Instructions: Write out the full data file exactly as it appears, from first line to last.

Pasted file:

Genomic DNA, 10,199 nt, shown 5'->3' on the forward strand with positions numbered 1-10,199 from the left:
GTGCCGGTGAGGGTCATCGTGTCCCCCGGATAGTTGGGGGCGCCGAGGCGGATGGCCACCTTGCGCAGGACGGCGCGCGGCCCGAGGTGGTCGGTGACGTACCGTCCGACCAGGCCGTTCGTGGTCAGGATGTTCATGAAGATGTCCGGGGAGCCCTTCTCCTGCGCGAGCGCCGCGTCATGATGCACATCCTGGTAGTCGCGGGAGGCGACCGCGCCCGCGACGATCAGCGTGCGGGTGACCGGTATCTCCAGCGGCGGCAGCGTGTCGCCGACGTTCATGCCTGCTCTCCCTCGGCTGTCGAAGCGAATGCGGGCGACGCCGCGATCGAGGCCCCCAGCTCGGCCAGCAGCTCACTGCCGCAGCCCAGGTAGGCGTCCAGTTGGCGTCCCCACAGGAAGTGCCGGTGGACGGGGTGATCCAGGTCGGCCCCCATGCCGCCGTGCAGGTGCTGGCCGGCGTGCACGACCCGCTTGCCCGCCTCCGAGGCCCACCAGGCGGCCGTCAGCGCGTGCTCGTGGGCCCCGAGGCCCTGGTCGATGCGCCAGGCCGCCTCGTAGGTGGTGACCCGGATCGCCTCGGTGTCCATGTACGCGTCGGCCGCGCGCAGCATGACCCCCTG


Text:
Genomic DNA, 10,199 nt, shown 5'->3' on the forward strand with positions numbered 1-10,199 from the left:
GTGCCGGTGAGGGTCATCGTGTCCCCCGGATAGTTGGGGGCGCCGAGGCGGATGGCCACCTTGCGCAGGACGGCGCGCGGCCCGAGGTGGTCGGTGACGTACCGTCCGACCAGGCCGTTCGTGGTCAGGATGTTCATGAAGATGTCCGGGGAGCCCTTCTCCTGCGCGAGCGCCGCGTCATGATGCACATCCTGGTAGTCGCGGGAGGCGACCGCGCCCGCGACGATCAGCGTGCGGGTGACCGGTATCTCCAGCGGCGGCAGCGTGTCGCCGACGTTCATGCCTGCTCTCCCTCGGCTGTCGAAGCGAATGCGGGCGACGCCGCGATCGAGGCCCCCAGCTCGGCCAGCAGCTCACTGCCGCAGCCCAGGTAGGCGTCCAGTTGGCGTCCCCACAGGAAGTGCCGGTGGACGGGGTGATCCAGGTCGGCCCCCATGCCGCCGTGCAGGTGCTGGCCGGCGTGCACGACCCGCTTGCCCGCCTCCGAGGCCCACCAGGCGGCCGTCAGCGCGTGCTCGTGGGCCCCGAGGCCCTGGTCGATGCGCCAGGCCGCCTCGTAGGTGGTGACCCGGATCGCCTCGGTGTCCATGTACGCGTCGGCCGCGCGCAGCATGACCCCCTG